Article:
Fortran debugging with Docker in Visual Studio Code

Debugging with Docker

As we saw in our earlier post OSx is not very friendly to set up with the gdb. But there are more options to debug our program. One of those is to use Docker, with a simple dockerfile we can get a running and reproducible enviroment where we can compile and run our fortran program. Although it will be a linux binary , in some cases this might even be desirable.

So first we create a Dockerfile that can execute gfortran, gdb, and a ssh server with the necessary keys. In order to later access it through ssh we need to expose the port 22.

We will use alpine linux as the baseline of our image. Unfortunately ,the gdb loaded with alpine does not include gdbserver, so I have to relay on the manual compilation of gdb , although for this configuration we are not going to use the gdbserver.

In order to have our source code available at the docker container, one option is to use the COPY instruction in order to copy our source files to the container, however that implies that we will need to rebuild the container each time we update the code, a more flexible approach is to mount a volume in the container and them in the run command link it to our source path, that way our source will be synchronized between host in the container.

FROM alpine
RUN apk update
# we need make and linux-headers to compile gdb
RUN apk add --no-cache make
RUN apk add --no-cache linux-headers
RUN apk add --no-cache texinfo
RUN apk add --no-cache gcc
RUN apk add --no-cache g++
RUN apk add --no-cache gfortran
# install gdb
# RUN apk add --no-cache gdb
RUN mkdir gdb-build ;\
    cd gdb-build;\
    tar -xvf gdb-7.11.tar.xz;\
    cd gdb-7.11;\
    ./configure --prefix=/usr;\
    make -C gdb install;\
    cd ..;\
    rm -rf gdb-build/;
# install ssh server support and keys
RUN apk add --no-cache openssh
RUN ssh-keygen -A
# use foo user for ssh login
RUN adduser -D foo
RUN echo foo:foo | chpasswd
RUN echo root:foo | chpasswd
VOLUME /usr/src/myapp
WORKDIR /usr/src/myapp
# RUN start ssh server
CMD ["/usr/sbin/sshd","-D"]

Next we will generate a bash script in charge of building and running our container.

Note the “–privileged” flag in the run command. Without this configuration if you just try to build and run your image and debug some code on it you will notice that the debugger will not stop at your breakpoints although you will be able to run the program inside gdb. in order to allow gdb to stop the program execution at the desired break points you need to run the container with the –privileged flag.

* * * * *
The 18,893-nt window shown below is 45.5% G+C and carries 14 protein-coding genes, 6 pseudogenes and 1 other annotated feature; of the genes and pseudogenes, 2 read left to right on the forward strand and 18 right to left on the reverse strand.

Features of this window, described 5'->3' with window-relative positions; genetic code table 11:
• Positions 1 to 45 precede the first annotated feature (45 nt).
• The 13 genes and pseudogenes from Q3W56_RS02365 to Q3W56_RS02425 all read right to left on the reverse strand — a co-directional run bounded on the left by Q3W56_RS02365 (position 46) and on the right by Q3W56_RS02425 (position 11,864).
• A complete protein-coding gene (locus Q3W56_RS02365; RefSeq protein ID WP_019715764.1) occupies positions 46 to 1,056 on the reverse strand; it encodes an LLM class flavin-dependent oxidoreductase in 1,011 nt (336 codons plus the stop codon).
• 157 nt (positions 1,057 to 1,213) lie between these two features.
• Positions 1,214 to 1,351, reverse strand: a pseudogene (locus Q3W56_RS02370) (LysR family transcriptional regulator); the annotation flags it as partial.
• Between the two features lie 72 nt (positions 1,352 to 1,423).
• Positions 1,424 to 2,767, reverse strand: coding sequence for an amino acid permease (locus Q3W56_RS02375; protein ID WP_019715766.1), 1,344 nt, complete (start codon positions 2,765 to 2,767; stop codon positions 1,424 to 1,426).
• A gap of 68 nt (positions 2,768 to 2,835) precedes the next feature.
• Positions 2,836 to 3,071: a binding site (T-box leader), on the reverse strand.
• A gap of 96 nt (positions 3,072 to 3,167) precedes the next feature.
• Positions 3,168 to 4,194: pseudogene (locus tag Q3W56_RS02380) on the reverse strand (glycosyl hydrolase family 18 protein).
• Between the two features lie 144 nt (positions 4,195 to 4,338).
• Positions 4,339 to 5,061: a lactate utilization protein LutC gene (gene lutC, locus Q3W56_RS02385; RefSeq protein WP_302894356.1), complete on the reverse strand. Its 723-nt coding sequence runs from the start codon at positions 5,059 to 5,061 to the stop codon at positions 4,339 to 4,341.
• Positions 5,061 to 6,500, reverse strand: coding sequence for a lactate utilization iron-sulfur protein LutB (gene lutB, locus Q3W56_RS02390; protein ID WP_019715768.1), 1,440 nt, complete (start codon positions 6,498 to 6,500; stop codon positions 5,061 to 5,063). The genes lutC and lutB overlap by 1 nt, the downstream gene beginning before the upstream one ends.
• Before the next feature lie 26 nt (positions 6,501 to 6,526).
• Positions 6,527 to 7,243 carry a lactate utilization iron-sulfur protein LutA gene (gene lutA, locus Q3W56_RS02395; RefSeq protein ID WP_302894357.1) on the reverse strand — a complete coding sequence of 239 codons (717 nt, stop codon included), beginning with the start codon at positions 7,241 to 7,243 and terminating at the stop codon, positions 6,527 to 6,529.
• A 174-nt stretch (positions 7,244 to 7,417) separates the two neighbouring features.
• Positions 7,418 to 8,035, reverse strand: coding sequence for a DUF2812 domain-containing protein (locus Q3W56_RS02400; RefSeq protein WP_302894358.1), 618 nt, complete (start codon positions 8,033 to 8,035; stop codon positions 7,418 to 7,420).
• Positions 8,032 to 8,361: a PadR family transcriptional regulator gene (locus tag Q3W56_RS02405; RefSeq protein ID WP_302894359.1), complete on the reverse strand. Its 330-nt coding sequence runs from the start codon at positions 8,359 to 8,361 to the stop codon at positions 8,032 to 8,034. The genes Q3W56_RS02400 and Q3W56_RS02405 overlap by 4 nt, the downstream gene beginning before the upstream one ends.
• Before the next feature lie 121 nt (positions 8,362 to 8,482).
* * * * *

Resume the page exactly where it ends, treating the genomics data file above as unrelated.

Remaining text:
#! /bin/bash

# remove open images
docker rm -f gdb-fortran-container
# build image
docker build -t gdb-elpine .
# run container, expose port 22 on host port 222
docker run -d --privileged --name gdb-fortran-container -p 222:22 -v $PWD:/usr/src/myapp -t gdb-elpine

Then we configure the debug options to use gdb through ssh. we will use for this example user and password but a key can also be used. Note that X11 is disabled as our container is not able to run x11. The following launch.json configuration is the one I used for my tests.

    "version": "0.2.0",
    "cwd": "${workspaceRoot}",
    "configurations": [
            "name": "Debug",
            "type": "gdb",
            "request": "launch",
            "target": "./foo",
            "cwd": "${workspaceRoot}",
            "ssh": {
                "forwardX11": false,
                "host": "",
                "cwd": "/usr/src/myapp/",
                "password": "foo",
                "user": "foo",
                "bootstrap": "cd /usr/src/myapp/; gfortran -g -o foo main.f90"

Note that the compilation is run inside the container baser on the “bootstrap” command.

When running gdb in ssh take into account that if you have a prelaunchtask ,it will be run in the remote machine in this case inside the docker image which likely might not be want you want, as it was my case when I had the build and run commands for the docker image in the prelaunch task, so I need to remember to have the docker container running before moving to the debug phase.

Finally you can run debug, and enjoy your bug catching from your container instance.